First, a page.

What are the differences between terms expressly stated, implied terms and tacit terms?
- A contract is constituted by terms that determine the rights and obligations of the parties to the contract manifesting their common intention. These terms are often expressly stated. Sometimes terms are imported by law into the contract as implied terms that are used, said the court in Alfred McAlpine & Son (Pty) Ltd v Transvaal Provincial Administration 1974 (3) SA 506 (A), at 531, ‘to describe an unexpressed provision of the contract which the law imports therein, generally as a matter of course, without reference to the actual intention of the parties’.
- In addition to implied terms, there are terms that are inferred from the common intention of the parties and surrounding circumstances and are referred to as tacit terms.
- In City of Cape Town (CMC Administration) v Bourbon-Leftley and Another NNO 2006 (3) SA 488 (SCA), at paragraph , the appeal court remarked that:
‘a tacit term is based on an inference of what both parties must or would necessarily have agreed to, but which, for some reason or other, remained unexpressed’.
- Brand JA, in Scholtz v Scholtz 2012 (5) SA 230 (SCA);  2 All SA 553 (SCA), noted:
‘Tacit terms … are by definition … neither recorded nor expressly agreed upon by the parties. They often pertain to matters which the parties do not even consider.’
- When considering the existence of a tacit term, the court usually applies the so-called ‘bystander test’ (adopted by our courts from the English case of Reigate v Union Manufacturing Co (Ramsbottom) Ltd and Elton Cap Dying Co Ltd  1 KB 592).
- This was explained by Wallis AJA in SA Maritime Safety Authority v McKenzie 2010 (3) SA 601 (SCA); (2010) 31 ILJ 529 (SCA), at paragraph :
‘In our law as it stands at present the usual test for the existence of a tacit term is that of the interfering bystander who asks what is to happen in the particular situation and receives the answer: “Of course X will be the position. It is too obvious for us to say so”.’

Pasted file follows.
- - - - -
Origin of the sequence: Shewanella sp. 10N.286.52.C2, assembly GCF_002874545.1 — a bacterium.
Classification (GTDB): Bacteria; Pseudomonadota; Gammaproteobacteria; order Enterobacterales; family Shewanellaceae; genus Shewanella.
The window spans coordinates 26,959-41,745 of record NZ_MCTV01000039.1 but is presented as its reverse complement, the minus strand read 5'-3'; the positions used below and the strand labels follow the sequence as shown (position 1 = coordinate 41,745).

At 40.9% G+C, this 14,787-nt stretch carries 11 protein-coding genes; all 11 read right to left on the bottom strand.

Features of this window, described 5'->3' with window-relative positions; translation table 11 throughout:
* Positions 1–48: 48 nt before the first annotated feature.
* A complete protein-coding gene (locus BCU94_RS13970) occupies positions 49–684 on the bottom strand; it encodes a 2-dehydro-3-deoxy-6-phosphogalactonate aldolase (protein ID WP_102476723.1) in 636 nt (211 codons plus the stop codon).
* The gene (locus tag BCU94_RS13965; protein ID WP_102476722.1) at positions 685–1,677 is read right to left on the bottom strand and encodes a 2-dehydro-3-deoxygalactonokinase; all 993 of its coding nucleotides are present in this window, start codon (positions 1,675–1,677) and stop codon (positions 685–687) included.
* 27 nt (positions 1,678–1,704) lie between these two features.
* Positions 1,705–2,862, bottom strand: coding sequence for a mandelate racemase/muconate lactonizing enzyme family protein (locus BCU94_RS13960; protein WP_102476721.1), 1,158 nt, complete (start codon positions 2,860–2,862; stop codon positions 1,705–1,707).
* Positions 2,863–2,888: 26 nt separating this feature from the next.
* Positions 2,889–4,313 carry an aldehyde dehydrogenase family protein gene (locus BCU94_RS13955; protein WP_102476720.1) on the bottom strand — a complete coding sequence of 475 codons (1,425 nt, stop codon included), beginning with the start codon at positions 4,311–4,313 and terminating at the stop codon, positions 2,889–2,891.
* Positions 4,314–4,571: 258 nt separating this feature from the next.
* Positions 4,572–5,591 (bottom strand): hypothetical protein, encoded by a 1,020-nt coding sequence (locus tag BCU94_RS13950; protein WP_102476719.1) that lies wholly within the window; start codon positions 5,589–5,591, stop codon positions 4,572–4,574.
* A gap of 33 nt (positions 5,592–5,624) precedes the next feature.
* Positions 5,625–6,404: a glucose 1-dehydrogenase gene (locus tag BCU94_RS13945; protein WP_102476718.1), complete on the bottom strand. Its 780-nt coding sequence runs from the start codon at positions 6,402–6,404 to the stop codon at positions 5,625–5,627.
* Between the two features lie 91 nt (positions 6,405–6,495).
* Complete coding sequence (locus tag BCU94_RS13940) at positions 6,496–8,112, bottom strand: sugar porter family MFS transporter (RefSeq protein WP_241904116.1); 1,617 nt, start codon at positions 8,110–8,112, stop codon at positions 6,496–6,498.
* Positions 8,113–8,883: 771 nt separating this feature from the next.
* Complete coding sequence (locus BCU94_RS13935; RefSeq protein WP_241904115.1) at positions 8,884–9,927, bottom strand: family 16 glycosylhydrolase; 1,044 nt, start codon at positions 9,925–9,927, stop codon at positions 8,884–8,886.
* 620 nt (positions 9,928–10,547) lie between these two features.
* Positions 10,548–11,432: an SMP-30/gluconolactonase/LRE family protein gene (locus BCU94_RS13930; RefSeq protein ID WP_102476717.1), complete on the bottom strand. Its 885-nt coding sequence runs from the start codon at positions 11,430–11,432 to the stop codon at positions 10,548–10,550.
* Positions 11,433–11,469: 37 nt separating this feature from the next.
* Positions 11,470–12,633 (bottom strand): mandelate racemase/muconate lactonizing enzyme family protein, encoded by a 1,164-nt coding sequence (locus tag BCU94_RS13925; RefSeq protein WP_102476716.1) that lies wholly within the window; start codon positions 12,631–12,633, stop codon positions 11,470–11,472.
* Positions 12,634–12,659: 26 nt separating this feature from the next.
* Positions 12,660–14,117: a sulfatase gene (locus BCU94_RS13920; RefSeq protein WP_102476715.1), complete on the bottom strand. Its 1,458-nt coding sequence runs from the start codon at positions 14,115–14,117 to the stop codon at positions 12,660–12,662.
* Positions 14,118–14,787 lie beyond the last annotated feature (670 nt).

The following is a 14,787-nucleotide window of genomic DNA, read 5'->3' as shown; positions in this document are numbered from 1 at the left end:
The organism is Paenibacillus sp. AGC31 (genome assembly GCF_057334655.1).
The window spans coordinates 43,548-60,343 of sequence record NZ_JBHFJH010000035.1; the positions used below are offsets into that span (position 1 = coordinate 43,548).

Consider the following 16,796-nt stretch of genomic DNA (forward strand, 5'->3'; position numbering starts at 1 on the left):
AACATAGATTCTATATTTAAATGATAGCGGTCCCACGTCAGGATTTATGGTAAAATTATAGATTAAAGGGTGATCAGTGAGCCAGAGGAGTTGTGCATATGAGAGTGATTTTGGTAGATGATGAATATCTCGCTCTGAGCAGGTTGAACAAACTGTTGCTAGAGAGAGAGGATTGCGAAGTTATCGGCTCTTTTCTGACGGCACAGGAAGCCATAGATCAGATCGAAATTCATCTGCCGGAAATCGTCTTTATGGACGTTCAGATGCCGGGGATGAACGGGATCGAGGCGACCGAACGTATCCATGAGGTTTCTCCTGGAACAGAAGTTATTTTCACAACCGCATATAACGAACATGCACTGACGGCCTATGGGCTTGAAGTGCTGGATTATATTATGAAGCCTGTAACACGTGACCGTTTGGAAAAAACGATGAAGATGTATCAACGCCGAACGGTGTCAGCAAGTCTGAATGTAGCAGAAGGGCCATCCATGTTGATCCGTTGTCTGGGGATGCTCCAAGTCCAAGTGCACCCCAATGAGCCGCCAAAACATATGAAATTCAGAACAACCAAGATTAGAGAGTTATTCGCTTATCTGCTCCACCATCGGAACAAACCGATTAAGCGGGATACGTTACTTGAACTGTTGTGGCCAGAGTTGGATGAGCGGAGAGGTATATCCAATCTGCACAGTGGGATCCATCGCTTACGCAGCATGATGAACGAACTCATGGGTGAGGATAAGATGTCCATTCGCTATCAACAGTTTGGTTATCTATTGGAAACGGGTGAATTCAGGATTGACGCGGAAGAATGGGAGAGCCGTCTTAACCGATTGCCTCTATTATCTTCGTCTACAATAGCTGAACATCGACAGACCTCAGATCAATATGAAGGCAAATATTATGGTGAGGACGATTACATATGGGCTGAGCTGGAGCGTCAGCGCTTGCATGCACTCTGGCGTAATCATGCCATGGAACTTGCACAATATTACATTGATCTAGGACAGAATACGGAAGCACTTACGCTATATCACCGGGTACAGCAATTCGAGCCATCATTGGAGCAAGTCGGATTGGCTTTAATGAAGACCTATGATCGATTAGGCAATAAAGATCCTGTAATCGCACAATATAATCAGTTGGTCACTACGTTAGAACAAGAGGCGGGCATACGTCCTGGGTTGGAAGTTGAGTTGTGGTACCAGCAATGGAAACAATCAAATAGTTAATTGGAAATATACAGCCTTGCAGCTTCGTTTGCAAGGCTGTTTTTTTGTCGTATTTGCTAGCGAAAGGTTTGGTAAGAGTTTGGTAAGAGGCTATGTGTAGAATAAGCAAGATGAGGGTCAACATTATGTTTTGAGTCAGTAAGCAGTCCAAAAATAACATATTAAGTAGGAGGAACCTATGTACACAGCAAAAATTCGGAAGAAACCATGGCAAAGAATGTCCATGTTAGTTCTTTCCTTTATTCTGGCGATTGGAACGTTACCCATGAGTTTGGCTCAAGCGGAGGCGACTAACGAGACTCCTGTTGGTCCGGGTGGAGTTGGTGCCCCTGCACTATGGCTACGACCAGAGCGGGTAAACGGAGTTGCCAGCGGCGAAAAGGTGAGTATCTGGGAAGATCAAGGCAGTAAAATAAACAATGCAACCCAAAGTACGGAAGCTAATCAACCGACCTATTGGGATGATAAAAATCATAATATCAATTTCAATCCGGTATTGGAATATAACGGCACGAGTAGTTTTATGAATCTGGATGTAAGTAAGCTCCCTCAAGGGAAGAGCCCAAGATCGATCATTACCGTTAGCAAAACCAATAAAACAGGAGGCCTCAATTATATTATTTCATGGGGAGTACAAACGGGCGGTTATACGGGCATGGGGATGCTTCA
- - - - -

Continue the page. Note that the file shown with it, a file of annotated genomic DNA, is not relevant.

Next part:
- Nienaber JA in Wilkins NO v Voges 1994 (3) SA 130 (A), at 137A-C, wrote:
‘The practical test for determining what the parties would necessarily have agreed on the issue in dispute is the celebrated bystander test. Since one may assume that the parties to a commercial contract are intent on concluding a contract which functions efficiently, a term will readily be imported into a contract if it is necessary to ensure its business efficacy.’
In Minister of Police v M and Others (2016) 27 SALLR 53 (LC); (2017) 38 ILJ 402 (LC), the labour court identified the content of hearsay evidence of a special type affording greater weight than simple hearsay. What is the approach adopted by the labour court in such case as to the transcript of an internal enquiry admitted as hearsay evidence in terms of s3(1)(c) of the Law of Evidence Amendment Act? Subsequent to such judgment, the labour court, in Department of Home Affairs v General Public Service Sector Bargaining Council and Others (2019) 30 SALLR 172 (LC); (2019) 40 ILJ 2544 (LC), had the opportunity to apply the approach adopted in the aforesaid judgment to the specific facts of this matter. In this subsequent judgment, how did the labour court identify such transcript of an internal enquiry as not constituting hearsay of a special type (as required in Minister of Police v M (supra))?
According to the constitutional court, when a referral is made to the CCMA or a bargaining council concerning a dismissal, is it a requirement that the reason for the dismissal (i.e. misconduct, incapacity poor work performance, etc) is also identified in order for such CCMA or bargaining council to require the requisite jurisdiction?
What are the principles governing hearsay evidence as contained in the Law of Evidence Amendment Act 45 of 1998 and applied by the labour court in, inter alia, Swiss South Africa (Pty) Ltd v Louw NO  4 BLLR 373 (LC) and NUMSA v SA Metal & Engineering Industries Bargaining Council and Others (2014) 25 SALLR 4 (LC)?